4. Think globally, act locally to help make change from the bottom up. Get involved with your state and local emergency responders and Red Cross, and encourage others to do so. Make sure they have inclusive emergency/disaster plans. Volunteer, survey shelters to ensure they are accessible and inclusive for people with all types of disabilities.

3.  In addition to having your own Emergency Preparedness Kit and evacuation plans for you and your family, connect with others. Make sure you, and the friends and neighbors in your circle have transportation in case of evacuation, a safe place to stay, plus supports and services needed to live. Map places in your community where there are accessible shelters, hospitals, police, fire stations and and other emergency resources.

"Our whole neighborhood was evacuated last week due to a wildfire. As soon as friends and former co-workers learned about the fire in our area we were immediately contacted by many of them offering an accessible place to stay, or to help us get things out of the house, or anything else we needed. Having those personal community connections meant everything to us, and would have made all the difference if we had to be out of our home on short notice for an extended period," said Bob Liston, a wheelchair user from Missoula, Montana.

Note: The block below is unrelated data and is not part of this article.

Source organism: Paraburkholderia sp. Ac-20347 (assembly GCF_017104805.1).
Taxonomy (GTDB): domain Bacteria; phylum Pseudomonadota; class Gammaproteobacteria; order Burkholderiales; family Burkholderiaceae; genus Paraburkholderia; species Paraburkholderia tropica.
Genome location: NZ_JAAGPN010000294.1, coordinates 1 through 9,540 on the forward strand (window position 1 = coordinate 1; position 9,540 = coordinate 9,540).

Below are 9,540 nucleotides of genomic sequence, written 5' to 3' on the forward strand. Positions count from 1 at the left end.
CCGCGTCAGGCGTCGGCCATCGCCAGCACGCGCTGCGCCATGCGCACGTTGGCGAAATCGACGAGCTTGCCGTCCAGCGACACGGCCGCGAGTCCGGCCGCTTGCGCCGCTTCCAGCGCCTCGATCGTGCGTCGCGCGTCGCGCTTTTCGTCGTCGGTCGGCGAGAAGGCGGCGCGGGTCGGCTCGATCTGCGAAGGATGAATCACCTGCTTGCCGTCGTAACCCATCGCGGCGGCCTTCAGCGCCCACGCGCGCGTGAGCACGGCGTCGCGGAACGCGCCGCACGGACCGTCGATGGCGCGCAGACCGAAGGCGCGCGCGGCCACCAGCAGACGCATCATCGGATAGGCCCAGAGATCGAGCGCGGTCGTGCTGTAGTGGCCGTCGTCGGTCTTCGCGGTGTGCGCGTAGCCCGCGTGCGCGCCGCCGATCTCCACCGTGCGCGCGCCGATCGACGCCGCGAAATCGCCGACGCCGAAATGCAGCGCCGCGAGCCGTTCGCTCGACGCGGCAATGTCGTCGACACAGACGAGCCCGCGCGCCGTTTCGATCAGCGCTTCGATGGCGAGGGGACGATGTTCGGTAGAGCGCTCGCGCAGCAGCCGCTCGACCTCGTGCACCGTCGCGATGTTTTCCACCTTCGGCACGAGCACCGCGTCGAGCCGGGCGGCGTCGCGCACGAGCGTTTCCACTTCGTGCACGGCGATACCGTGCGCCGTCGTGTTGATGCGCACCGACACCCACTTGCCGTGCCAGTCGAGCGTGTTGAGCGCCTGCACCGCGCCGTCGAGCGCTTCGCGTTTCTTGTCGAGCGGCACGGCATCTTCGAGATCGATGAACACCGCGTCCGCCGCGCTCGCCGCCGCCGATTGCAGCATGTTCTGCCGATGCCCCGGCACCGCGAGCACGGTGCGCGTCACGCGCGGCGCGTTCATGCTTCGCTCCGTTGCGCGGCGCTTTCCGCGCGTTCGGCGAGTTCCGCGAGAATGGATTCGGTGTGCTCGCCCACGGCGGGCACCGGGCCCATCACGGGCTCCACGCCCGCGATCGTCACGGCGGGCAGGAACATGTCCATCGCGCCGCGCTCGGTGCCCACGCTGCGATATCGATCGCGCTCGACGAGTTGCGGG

2.  Identify centers for independent living and other disability organizations that do emergency/disaster work in your community. Volunteer and work with them.

1. Serve on local and state disaster preparedness committees to make sure that policies and practices include everyone in the community.

 

LINKS:

Rooted in Rights video, The Right to Be Rescued: http://www.rootedinrights.org/righttoberescued/

Portlight Strategies, Inc.

http://www.portlight.org

Overview of FEMA Whole Communities System: 

http://www.fema.gov/media-library-data/1406718145199-838ef5bed6355171a1f2d934c25f8ad0/FINAL_Overview_of_National_Planning_Frameworks_20140729.pdf

Specific preparedness materials for older people, disabled people, pet owners, commuters, families, businesses

https://www.ready.gov/individuals-access-functional-needs

“We Prepare Every Day” (audio-described video)

https://www.fema.gov/media-library/assets/videos/107818

Post Katrina Emergency/Disaster report by NCD, The National Council on Disability

http://www.ncd.gov/publications/2008/08082008